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September 8, 2020

Potential Long Term Soybean Expansion in Brazil

Author: Michael Cordonnier/Soybean & Corn Advisor, Inc.

As Brazilian crop production continues to expand, the recurring question is how much more crop expansion is possible in Brazil.

The director of the consulting firm Agroconsult, Andre Pessoa, tried to answer that question in a recent webinar sponsored by the institute Insper Agro Global and Itau BBA. He indicated that soybean production in the cerrado biome in the center-west region of Brazil could expand 5 million hectares over the next 10 years (12.3 million acres). He estimated that 10% of the area of the states of Mato Grosso, Mato Grosso do Sul, Goias, and the Federal District is adaptable for agricultural expansion.

He indicated that the center-west region of Brazil currently has 21 million hectares of crops/forestry plantations (51.8 million acres) and 55 million hectares of native cerrado and pastures (135 million acres). If just 10% of that area is converted to soybean production, that would equate to 5 million hectares or 12.3 million acres.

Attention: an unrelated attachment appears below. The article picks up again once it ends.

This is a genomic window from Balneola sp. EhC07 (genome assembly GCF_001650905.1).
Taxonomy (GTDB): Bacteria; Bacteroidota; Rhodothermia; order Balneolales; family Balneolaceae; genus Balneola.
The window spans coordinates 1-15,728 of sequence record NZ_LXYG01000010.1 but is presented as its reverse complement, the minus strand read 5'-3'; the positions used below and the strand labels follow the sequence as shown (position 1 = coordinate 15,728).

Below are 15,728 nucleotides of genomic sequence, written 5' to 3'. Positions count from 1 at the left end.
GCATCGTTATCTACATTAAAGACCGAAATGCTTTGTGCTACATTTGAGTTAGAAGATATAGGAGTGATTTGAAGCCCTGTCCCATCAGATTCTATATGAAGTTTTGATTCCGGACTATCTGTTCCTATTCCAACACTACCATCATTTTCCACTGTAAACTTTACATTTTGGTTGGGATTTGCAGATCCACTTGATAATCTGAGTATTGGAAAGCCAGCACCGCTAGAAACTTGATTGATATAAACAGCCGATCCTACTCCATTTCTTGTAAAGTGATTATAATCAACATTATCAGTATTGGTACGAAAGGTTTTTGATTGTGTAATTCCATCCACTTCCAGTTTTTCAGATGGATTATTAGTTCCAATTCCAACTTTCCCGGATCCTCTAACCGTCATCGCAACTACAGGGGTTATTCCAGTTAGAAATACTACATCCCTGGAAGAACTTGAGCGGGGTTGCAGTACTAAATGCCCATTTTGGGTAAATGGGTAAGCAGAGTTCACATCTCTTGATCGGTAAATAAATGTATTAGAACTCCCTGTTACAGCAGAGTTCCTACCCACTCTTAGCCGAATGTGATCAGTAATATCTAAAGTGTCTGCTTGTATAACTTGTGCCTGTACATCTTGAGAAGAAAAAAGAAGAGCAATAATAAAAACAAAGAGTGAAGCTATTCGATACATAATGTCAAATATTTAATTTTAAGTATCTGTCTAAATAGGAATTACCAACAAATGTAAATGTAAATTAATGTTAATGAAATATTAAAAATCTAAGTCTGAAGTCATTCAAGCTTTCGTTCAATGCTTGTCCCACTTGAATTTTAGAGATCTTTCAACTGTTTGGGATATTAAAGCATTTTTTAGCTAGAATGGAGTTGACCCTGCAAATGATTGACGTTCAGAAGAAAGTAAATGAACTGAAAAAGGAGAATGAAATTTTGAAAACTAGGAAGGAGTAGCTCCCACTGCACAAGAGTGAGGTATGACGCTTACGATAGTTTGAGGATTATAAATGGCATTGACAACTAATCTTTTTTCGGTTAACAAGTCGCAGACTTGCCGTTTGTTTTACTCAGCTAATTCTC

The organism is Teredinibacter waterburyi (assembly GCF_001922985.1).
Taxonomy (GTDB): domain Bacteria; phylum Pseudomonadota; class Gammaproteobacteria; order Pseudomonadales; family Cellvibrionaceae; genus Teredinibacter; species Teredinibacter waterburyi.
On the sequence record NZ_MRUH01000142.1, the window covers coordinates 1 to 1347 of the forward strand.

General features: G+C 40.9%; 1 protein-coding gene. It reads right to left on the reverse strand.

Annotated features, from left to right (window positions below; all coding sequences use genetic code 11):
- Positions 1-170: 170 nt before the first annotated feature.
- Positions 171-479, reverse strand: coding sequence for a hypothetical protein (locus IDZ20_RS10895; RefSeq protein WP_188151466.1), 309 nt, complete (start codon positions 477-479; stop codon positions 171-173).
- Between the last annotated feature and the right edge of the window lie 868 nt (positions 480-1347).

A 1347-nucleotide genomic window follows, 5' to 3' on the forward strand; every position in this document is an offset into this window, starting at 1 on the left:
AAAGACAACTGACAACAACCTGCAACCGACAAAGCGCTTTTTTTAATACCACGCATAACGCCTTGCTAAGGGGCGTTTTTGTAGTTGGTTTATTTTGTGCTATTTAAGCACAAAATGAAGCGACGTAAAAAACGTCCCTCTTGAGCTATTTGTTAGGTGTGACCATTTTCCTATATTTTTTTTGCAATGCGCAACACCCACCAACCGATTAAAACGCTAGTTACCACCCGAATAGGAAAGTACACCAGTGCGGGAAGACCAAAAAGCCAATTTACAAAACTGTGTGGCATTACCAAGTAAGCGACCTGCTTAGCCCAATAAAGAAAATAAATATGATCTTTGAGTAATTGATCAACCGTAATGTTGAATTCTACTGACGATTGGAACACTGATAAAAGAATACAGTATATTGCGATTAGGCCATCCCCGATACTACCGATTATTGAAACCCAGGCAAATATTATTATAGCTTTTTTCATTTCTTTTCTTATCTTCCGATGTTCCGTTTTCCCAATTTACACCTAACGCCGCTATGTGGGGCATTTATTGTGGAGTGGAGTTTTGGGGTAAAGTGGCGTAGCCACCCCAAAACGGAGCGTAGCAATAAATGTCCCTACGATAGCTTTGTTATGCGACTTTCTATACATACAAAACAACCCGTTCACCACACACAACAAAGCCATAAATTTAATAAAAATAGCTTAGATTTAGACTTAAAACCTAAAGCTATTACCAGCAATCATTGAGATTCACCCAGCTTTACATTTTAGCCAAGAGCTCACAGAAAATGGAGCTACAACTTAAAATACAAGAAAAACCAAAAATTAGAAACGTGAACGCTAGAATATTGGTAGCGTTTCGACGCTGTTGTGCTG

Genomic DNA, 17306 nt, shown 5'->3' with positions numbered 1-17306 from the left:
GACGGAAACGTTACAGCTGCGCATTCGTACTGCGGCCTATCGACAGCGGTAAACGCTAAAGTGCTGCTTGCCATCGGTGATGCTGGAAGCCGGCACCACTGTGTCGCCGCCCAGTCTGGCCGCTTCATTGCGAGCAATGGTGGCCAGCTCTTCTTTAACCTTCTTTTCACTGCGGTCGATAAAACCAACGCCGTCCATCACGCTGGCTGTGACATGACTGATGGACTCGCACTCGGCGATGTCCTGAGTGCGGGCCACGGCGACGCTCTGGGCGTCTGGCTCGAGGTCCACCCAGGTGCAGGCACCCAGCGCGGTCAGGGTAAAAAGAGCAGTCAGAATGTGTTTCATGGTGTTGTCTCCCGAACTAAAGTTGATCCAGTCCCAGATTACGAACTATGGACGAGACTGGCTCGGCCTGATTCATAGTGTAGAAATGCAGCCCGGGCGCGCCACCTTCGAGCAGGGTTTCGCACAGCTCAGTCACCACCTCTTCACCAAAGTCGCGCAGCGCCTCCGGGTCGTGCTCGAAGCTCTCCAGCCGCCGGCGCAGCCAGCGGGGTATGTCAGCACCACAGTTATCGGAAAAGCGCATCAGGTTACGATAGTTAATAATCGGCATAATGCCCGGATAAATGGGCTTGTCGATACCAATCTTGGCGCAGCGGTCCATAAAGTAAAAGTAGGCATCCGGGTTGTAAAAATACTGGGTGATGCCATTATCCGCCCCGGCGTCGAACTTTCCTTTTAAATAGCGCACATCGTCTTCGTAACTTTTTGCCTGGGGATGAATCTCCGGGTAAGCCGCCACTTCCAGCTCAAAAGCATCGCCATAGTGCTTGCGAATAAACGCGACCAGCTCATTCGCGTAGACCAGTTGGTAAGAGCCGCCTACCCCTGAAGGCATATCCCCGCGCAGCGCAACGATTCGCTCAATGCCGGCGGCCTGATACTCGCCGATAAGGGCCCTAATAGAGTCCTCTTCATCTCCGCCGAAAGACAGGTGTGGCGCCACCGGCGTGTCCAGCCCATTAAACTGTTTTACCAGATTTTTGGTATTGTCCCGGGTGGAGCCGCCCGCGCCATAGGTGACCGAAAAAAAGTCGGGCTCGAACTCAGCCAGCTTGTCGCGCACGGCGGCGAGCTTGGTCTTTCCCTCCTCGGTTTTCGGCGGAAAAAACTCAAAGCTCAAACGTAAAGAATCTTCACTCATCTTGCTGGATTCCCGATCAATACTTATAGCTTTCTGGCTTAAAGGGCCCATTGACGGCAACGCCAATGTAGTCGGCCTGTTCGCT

In the Matopiba region of northeastern Brazil, which includes the states of Maranhao, Tocantins, Piaui, and Bahia, there are 19 million hectares of native cerrado and pastures (46.9 million acres). If just 10% of that was converted to soybean production over the next 10 years, that would equate to an additional 2 million hectares of soybeans production or 4.9 million acres.

Pessoa also indicated that the soybean acreage expansion would be even larger were it not for more intensive use of existing crop land in Brazil. According to Pessoa, 42% of the crop land in 2019/20 had a second crop produced on the same land during the same growing season. In the center-west region of Brazil it is even higher at 61%. Second or even third crops include corn, cotton, wheat, small grains, dry beans and others.

Most estimates are that Brazilian farmers will plant 38 million hectares of soybeans in 2020/21, so if the soybean acreage increases 7 million hectares in 10 years (5 million in the center-west region and 2 million in northeastern Brazil), that would equate to an 18% increase over 10 years or 1.8% per year. I think that is a very conservative estimate, and given the right market incentives, the soybean expansion could be much higher than that.